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Crossfire Review #1

Photo of Patrick Howley
Patrick Howley
Political Reporter

The Daily Caller feels compelled to present our first, and hopefully last, review of the new version of CNN’s vaunted ‘Crossfire.’ For Review #1, we will focus on the show’s Monday debut starring President Obama’s 2012 deputy campaign manager Stephanie Cutter, former House Speaker Newt Gingrich, and guests Sens. Rand Paul and Bob Menendez.

To watch this latest incarnation of Crossfire is to confront, head-on, the defining unspoken reality of human existence: bad people like Stephanie Cutter can climb, in defiance of taste and public demand, to a position of success.

A loathsome creature like Stephanie Cutter, the roots jutting out from her blonde dye job as black as the recesses of her soul, can push her way onto national television to sit next to a former Speaker of the House and two sitting U.S. senators. A charmless, dead-eyed, tacky sociopath with no sense of ethics, an empty shell spewing her flat-throated bile without the slightest trace of self-awareness, can beat all of us to the front of the Darwinian line.

A figure of hatred and dishonesty, a person devoid of any pleasantness or redeeming human value, a treadmill-stomping, Starbucks-chugging monument to modern self-absorption, someone incapable of appreciating good art, fine food, or the love or kindness of her fellow man, can shove and kick and lie her way ahead of the rest of us in this misbegotten society. This unmitigated monster can appear before us, talentless, grating, fraudulently tanned, thrusting in our faces the career trophies she earned simply because we didn’t care enough to stop her from getting them.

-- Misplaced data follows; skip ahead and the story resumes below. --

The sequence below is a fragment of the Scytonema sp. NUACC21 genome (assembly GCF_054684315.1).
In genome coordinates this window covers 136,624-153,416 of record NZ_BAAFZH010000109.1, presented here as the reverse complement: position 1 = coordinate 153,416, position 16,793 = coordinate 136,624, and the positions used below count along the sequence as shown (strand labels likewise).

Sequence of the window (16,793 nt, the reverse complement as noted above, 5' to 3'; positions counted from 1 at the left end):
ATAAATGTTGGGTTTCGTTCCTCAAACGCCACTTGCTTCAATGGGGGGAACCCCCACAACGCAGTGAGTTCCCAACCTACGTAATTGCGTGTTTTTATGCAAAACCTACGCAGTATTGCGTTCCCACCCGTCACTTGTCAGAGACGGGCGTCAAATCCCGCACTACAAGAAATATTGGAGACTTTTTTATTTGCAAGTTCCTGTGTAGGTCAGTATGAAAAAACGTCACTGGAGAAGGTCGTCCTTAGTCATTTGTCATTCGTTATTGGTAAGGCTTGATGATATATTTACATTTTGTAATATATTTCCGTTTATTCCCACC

Who is responsible for this speed-talking tragedy? Who, among us, will stand in the public square and admit “I helped cause Stephanie Cutter.” Will anyone? Should we all?

Stephanie Cutter is feminism mutated into grotesque cartoon. She is the 90-IQ suburbanite Student Council vice president smugly doodling her gel pens in the front row of the class, mixed with the ranting fever dreams of the Smith College lecture halls, doused with half a dash of unearned metropolitan haughtiness and marinated in the despicable shouting matches of post-Carville politicking. She is Carrie Bradshaw without the literacy, Chelsea Handler without the punch lines, Kirsten Powers without the prettiness, gorging her face with the spoils of ill-gotten first-world privilege. How did we allow this American with a Social Security number to power-walk through the halls of our society for 44 years (yes, Stephanie, forty-four) without recognizing the warning signs?